It’s obvious spelling and punctuation have gone to the dogs, but does anyone care? And should they? Experts tell us that language has changed over the years and, if true, why bother about the rules of spelling and punctuation?
We’ve all seen the signs which flaunt the wrong use of the apostrophe.
Banana’s $2 kilo
Access restricted Saturday’s only
No food or drink’s allowed
Professional Sign’s (my favourite)
City Leader Hit’s Back on Crime
In my series of kids’ books about the Schoolboy Sherlock Holmes, young Nicholas invents a series of words called Twit Speak. In his collection is tadbe, an acronym for the apostrophe deserves better. When he meets someone who incorrectly uses the apostrophe, Nick remembers them as a tadbe. It helps him solve mysteries.
To me, the crazy aspect of the misuse of the apostrophe is so unnecessary. The rules are few and simple.
Possession – Tom’s bike
Contraction – won’t (will not)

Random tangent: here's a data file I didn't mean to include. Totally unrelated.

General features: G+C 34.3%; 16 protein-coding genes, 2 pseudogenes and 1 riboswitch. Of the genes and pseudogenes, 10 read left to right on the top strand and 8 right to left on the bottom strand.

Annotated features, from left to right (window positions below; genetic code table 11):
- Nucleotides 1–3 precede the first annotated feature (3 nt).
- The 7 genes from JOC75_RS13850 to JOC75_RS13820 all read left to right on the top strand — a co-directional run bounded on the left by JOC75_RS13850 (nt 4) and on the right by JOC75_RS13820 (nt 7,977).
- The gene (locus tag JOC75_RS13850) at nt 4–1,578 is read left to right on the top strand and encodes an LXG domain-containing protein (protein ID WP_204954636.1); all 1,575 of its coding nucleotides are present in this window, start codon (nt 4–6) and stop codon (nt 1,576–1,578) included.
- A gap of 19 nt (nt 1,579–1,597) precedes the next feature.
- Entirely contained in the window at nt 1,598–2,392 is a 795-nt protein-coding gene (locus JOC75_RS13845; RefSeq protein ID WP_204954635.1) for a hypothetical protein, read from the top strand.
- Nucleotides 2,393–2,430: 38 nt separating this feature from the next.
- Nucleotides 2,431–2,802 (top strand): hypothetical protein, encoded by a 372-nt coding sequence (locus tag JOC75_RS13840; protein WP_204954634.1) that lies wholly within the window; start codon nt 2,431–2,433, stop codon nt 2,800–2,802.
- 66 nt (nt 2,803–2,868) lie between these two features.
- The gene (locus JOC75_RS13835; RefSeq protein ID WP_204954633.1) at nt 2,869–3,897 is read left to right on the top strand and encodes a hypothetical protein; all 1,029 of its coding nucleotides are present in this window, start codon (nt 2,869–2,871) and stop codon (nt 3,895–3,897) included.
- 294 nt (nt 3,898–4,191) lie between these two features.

In a nutshell, that’s it. But there are potential traps. If you don’t use the apostrophe on some contractions, you’ll be using another word because won’t and wont have different meanings.
Plural possession needs attention. There is a difference between kid’s and kids’. The apostrophe at the end of the word means plural or more than one kid. And some disagree when a name ends in an s; some argue the apostrophe doesn’t need another s. Some use it, some don’t – Sherlock Holmes’ hat or Sherlock Holmes’s hat.
You could teach someone the rules of the apostrophe in next to no time. And you can read about tadbes under Books and Children on this web site.
For further information about the apostrophe, visit http://www.apostrophe.org.uk/